Therefore, as frequently happens on both sides since the Cold War, on May 3, the Russians most probably carried out another simulated long-range strike mission but with a precise ELINT (ELectronics INTelligence) objective: the Flankers and Bears were acting as a “decoy” package to test the American scramble tactics and reaction times, whereas the Mainstay, in a back position, tried to collect as much signals and data as possible about the US fighters launched to intercept them.

 

Salva

F-16, F-15 jets and KC-135 tanker aircraft took part in escort mission of unresponsive plane crashed off Jamaica

A Socata TBM-700 flown by a non-responsibe pilot crashed 14 miles off Jamaica, while enroute to Naples, Florida. Several U.S. Air Force plane took part in the escort mission.

On Sept. 5, a Socata TBM-700, N900KN, departed at 08.26LT from Rochester, New York, end en route to Naples, Florida, whose pilot had become unresponsive, crashed 14 miles off the coast of Jamaica, after running out of fuel.

The pilot had requested the Air Traffic Control to descend to a lower altitude because of a problem but became unresponsive as the TBM-700 was flying at FL250.

Military Radio Comms Expert Allan Stern monitored most of the flights involved in the escort of the unresponsive private plane and his logs helped us to draw a more detailed picture of the U.S. Air Force’s response to the emergency.

reheat

Image credit: U.S. Air Force

At 10.00 NORAD (North American Aerospace Defense Command) scrambled two F-16s out of McEntire ANGB, South Carolina, callsign “Stalk 52”. The two “Vipers” escorted the TBM-700 until they were reached by a flight of two F-15s, belonging to the Florida Air National Guard, out of Jacksonville, Florida, radio callsign “Lucky 01”.

The fighter planes were heard on frequency 141.625 talking one another about the TBM plane flown by a non-responsive pilot who was slumped forward.

Both tried to contact the pilot on VHF Emergency “Guard” frequency 121.5 MHz.

The interceptors were supported by “Gasman 02”, an Alabama ANG KC-135R, 58-0106, out of Birmingham AL, under control of NORAD’s Huntress on UHF frequency 260.9.

As the TBM-700 continued to fly southbound, they switched to Miami Control at Palm Beach, on frequency 270.325.

Later on, Stern heard “Stalk 52” as it was RTB (returning to base) to McEntire, telling NORAD’s Huntress on 228.9, that he was able to see the pilot slumped over, but that the pilot began to breath when the plane descended to lower altitude, indicating that he had been oxygen starved.

The two F-15s shadowed the unresponsive plane until it entered the Cuban airspace. The TBM-700, overflew Cuba and started to lose altitude approaching Jamaica. It crashed about 14 miles off the coast of Port Antonio, Jamaica at about  2:15 p.m. EDT.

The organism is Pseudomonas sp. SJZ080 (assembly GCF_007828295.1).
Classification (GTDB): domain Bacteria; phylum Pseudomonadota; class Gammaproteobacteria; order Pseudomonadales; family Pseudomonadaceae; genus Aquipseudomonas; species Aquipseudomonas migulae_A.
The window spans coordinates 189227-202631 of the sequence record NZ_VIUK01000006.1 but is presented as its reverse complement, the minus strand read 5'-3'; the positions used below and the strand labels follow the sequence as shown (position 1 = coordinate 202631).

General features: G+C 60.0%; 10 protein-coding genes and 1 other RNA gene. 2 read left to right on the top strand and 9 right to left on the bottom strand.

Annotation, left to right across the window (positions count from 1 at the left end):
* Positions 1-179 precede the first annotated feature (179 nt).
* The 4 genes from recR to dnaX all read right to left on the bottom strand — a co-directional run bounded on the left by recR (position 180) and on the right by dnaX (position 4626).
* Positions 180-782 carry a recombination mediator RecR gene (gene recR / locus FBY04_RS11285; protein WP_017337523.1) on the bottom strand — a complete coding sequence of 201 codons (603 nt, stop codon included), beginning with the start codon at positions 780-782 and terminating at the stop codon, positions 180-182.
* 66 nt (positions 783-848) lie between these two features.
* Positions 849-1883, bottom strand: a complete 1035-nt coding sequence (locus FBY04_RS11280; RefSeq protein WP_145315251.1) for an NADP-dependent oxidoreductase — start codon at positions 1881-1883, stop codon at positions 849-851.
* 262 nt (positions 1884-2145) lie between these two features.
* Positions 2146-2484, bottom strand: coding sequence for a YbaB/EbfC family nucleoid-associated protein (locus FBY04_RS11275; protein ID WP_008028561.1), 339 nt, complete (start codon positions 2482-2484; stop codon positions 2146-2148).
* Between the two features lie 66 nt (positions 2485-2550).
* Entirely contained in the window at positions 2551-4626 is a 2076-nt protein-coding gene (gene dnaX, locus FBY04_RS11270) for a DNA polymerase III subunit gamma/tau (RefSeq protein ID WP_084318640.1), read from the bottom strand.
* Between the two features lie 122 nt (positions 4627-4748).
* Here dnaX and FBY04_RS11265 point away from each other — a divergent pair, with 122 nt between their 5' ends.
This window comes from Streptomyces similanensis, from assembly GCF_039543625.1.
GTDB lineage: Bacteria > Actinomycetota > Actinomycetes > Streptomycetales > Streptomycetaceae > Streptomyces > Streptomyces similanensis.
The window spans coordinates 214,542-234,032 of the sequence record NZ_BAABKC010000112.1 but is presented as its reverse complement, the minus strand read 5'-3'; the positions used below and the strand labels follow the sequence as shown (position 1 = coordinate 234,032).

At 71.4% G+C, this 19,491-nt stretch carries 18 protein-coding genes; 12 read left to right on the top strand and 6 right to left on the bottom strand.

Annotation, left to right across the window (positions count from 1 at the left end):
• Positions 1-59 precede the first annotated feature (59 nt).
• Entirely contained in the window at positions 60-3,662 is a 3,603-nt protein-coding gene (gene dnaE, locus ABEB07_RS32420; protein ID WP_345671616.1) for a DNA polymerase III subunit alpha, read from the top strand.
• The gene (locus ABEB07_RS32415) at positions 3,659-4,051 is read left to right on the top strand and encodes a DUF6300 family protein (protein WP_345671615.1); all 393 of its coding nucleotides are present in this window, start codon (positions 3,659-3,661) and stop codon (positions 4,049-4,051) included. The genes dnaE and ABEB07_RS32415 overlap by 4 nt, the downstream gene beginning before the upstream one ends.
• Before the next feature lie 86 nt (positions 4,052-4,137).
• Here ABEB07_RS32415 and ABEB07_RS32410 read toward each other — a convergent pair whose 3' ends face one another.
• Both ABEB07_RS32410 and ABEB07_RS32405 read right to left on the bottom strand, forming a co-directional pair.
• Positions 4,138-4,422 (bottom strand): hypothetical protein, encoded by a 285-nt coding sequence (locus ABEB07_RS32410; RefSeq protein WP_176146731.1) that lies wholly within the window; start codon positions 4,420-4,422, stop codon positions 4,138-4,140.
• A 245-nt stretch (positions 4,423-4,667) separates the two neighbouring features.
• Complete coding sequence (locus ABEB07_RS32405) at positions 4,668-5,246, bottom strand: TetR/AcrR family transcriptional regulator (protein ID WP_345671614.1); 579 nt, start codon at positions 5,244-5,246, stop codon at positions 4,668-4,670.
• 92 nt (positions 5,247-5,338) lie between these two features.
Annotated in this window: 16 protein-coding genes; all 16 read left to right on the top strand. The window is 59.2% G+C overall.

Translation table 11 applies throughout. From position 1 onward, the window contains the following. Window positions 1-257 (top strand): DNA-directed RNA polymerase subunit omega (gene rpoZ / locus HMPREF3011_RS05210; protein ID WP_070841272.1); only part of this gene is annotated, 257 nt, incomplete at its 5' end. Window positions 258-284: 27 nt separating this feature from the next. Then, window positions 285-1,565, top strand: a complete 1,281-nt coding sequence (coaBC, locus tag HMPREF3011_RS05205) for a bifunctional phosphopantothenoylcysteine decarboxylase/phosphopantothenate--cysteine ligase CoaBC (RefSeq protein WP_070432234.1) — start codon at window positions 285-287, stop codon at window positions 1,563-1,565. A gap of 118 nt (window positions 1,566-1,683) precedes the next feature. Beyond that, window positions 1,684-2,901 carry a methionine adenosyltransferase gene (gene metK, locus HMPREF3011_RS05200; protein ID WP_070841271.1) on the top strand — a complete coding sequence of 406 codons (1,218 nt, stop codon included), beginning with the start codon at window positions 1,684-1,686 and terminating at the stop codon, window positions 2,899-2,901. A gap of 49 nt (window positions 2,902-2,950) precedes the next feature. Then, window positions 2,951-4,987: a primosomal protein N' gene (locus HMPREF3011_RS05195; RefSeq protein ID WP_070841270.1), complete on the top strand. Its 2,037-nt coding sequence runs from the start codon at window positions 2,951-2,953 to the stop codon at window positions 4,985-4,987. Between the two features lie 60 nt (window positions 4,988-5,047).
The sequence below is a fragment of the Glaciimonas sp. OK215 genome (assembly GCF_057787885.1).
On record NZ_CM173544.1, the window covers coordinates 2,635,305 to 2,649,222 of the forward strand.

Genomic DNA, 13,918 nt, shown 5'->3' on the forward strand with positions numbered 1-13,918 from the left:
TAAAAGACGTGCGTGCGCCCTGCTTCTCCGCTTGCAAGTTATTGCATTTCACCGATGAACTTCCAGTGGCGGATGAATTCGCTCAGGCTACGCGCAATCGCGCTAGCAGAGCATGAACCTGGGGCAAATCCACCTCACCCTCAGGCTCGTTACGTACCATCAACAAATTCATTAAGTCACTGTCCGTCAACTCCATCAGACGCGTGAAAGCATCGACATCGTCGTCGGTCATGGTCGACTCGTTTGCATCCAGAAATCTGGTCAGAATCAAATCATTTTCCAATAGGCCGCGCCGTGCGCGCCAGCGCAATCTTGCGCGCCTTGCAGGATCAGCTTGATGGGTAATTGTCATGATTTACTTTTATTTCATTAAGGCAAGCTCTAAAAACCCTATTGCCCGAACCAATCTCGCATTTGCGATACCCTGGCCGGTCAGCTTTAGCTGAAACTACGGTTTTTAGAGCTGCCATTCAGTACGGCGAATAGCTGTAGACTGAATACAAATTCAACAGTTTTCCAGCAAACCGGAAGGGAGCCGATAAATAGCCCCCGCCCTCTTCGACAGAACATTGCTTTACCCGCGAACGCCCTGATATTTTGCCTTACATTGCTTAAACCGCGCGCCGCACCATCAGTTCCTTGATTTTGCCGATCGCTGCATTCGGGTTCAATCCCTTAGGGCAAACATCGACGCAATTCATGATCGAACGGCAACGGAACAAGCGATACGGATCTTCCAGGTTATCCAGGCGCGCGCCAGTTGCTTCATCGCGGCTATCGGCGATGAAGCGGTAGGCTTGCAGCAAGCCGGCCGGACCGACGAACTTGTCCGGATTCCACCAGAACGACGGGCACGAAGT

Flightradar24 TBM700

Image credit: Flightradar24.com

 

Forget any security concern and welcome Air Force One on Flightradar24!

In my article titled Would modern transponders have made the hijacked planes visible to radars on 9-11? about Mode-S and ADS-B usage I wrote:

According to an esteem by Flightradar24.com, around 60% of the civil airliners and only a small amount of business jets and military aircraft have an ADS-B transponder. This means that, although you will never spot a Stealth Helicopter nor Air Force One broadcasting its position, speed, altitude and route on the Web, you can still catch some extremely interesting  planes. As the evasive US Air Force C-32Bs (a military version of the Boeing 757), operated by the Department of Homeland Security and US Foreign Emergency Support Team (FEST), used to deploy US teams and special forces in response to terrorist attacks.

I was wrong.

Although even the Flightradar24 FAQs confirmed that the Air Force One, the world’s most famous and important aircraft, should NOT be visible on their website, for a few seconds around 19.40UTC, the U.S. Air Force’s VC-25 (mil version of the B747), with registration 82-8000, transponder code 3614, advertised its position in the public domain while over Baltimore, descending through FL120 at 310 kts, heading towards Washington D.C. (for landing at Andrews AFB).

I don’t really know the reason for this quick appearance of the AF1 on FR24. A human error? A quick test? Hard to say. I’d expect the IFF Mode 5 with encrypted Mode-S and ADS-B to be paramount on the aircraft carrying the POTUS.

However, in the past I’ve witnessed some “doomsday planes” and other DoD flights shamelessly broadcasting on the Internet their position, altitude, track etc.

Let’s see what happens in the future. Maybe tracking Obama’s movements across the world will be possible. By means of a web browser….

Update Dec. 1, 2011: further investigation shows that the AF1 used genuine full ADS-B signal possibly triggered at the request of controllers for positioning purposes during descent to Andrews AFB.